That worry — a real one, judging by Fox’s ratings in the election’s aftermath — played a key role in Fox not setting the record straight about unfounded fraud claims, the network’s accuser contends.
“It’s remarkable how weak ratings make good journalists do bad things,” the filing quotes Fox Washington news executive Bill Sammon as saying.
The details were included in a trove of private communications unearthed by lawyers and contained in a redacted brief filed Thursday by Dominion Voting Systems. Dominion claims in a $1.6 billion lawsuit that Fox aired allegations that Dominion had doctored the vote against Trump, even as it knew that was untrue. Fox says it was doing its job as journalists by airing the accusations made by Trump and his allies.
Fox’s internal troubles began with a correct call: Declaring on election night 2020 that Democrat Joe Biden had beaten Trump in Arizona. The declaration, coming ahead of other news organizations, infuriated the president and his fans.
The backlash was noted in internal emails. “Holy cow, our audience is mad at the network,” said one, quoted by Dominion. “They’re FURIOUS,” said another.
Five days after the election, Fox News founder Rupert Murdoch communicated to Suzanne Scott, Fox News CEO, that the channel was “getting creamed by CNN. Guess our viewers don’t want to watch it,” according to court papers.
Fox News tumbled from first to third in the news network ratings between the Nov. 3, 2020 election and Biden’s inauguration on Jan. 20, 2021, according to the Nielsen company. Meanwhile, thousands of Fox viewers flocked to the more conservative Newsmax, where prime-time viewership shot from 58,000 the week before the election to 568,000 the week after.
The change shook the foundations of a network that had consistently led in the news ratings for the better part of two decades.
Fox roared back into the lead by tacking more sharply to the right after Biden took office. But in the immediate aftermath of the election, there was genuine worry at its New York headquarters.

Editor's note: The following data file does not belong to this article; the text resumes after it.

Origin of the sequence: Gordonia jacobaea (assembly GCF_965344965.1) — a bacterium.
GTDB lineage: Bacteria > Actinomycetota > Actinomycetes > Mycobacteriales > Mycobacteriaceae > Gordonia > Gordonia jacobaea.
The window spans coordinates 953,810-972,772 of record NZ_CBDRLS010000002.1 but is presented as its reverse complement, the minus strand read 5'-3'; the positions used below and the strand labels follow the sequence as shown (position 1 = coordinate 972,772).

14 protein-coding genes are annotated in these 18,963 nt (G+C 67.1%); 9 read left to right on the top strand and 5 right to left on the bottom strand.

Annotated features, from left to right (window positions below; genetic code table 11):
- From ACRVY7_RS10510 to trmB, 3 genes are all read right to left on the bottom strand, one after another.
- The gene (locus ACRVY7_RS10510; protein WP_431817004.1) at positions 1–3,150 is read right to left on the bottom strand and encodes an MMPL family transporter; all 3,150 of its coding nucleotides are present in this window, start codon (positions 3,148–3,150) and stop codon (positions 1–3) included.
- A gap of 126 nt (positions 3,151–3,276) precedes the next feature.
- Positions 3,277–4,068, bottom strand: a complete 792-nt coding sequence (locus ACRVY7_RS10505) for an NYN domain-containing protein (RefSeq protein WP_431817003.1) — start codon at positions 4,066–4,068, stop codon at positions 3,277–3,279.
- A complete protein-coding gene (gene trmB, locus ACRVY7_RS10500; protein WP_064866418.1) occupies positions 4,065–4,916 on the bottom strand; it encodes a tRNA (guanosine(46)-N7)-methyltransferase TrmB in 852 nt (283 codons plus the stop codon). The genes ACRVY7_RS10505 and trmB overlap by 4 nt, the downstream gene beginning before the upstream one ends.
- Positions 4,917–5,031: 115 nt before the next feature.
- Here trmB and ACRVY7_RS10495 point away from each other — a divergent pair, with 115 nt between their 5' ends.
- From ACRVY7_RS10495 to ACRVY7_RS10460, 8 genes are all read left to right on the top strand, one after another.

Almost immediately, the network went on “war footing,” Dominion said, quoting a Fox executive.
“Do the executives understand how much credibility and trust we’ve lost with our audience?” Fox prime-time star Tucker Carlson wrote to his producer, according to Dominion’s brief. “We’re playing with fire, for real … an alternative like newsmax could be devastating to us.”
Dominion contends that Fox executives made the decision to push false narratives to entice their audience back, and points to claims made by Trump allies like attorney Sidney Powell on programs hosted by Maria Bartiromo and Lou Dobbs.
On Nov. 9, Fox News Channel’s Neil Cavuto cut away from a news conference held by Trump aide Kayleigh McEnaney when she began to air unsubstantiated allegations. A Fox executive complained in the aftermath that Cavuto was damaging the network’s brand.
The court filings also detailed two instances where Fox News reporters were attacked internally for tweeting fact checks. In one, reporter Jacqui Heinrich tweeted that there was no evidence any voting system deleted, lost or changed votes.
“Please get her fired,” Carlson messaged fellow anchor Sean Hannity, saying Heinrich was hurting the company, according to Dominion’s filing. Heinrich’s tweet was later deleted, the court papers said.
Carlson himself tried to “thread the needle,” Dominion said. It noted how he publicly stated that Powell had never provided evidence to back up her claims of fraud. “On the other hand, he did not say what he believed privately — that she was lying,” Dominion said.
Fox said many of its specific responses will come in a document that Superior Court Judge Eric Davis in Delaware ordered sealed until Feb. 27. Fox said Dominion had mischaracterized the record and cherry-picked quotes stripped of key context.
“There will be a lot of noise and confusion generated by Dominion and their opportunistic private equity owners, but the core of this case remains about freedom of the press and freedom of speech, which are fundamental rights afforded by the Constitution and protected by New York Times v. Sullivan,” Fox said.
If either side can persuade Davis to grant summary judgment in its favor, the case will end without a jury trial. If not, the trial is scheduled to begin in mid-April.
As a result of Sullivan and cases that followed, such defamation cases against journalists are usually very hard to prove, and Fox is also arguing that Dominion is grossly overestimating any economic damage to the company.
Ultimately, though, the case is pulling back the curtain on what happened at the nation’s largest media outlet that appeals to conservative viewers at a pivotal time at the network’s, and the nation’s history.
“Privately, Fox hosts and executives knew that Donald Trump lost the election and that he needed to concede,” Dominion argued in the papers released Thursday. “But Fox viewers heard a different story — repeatedly.”
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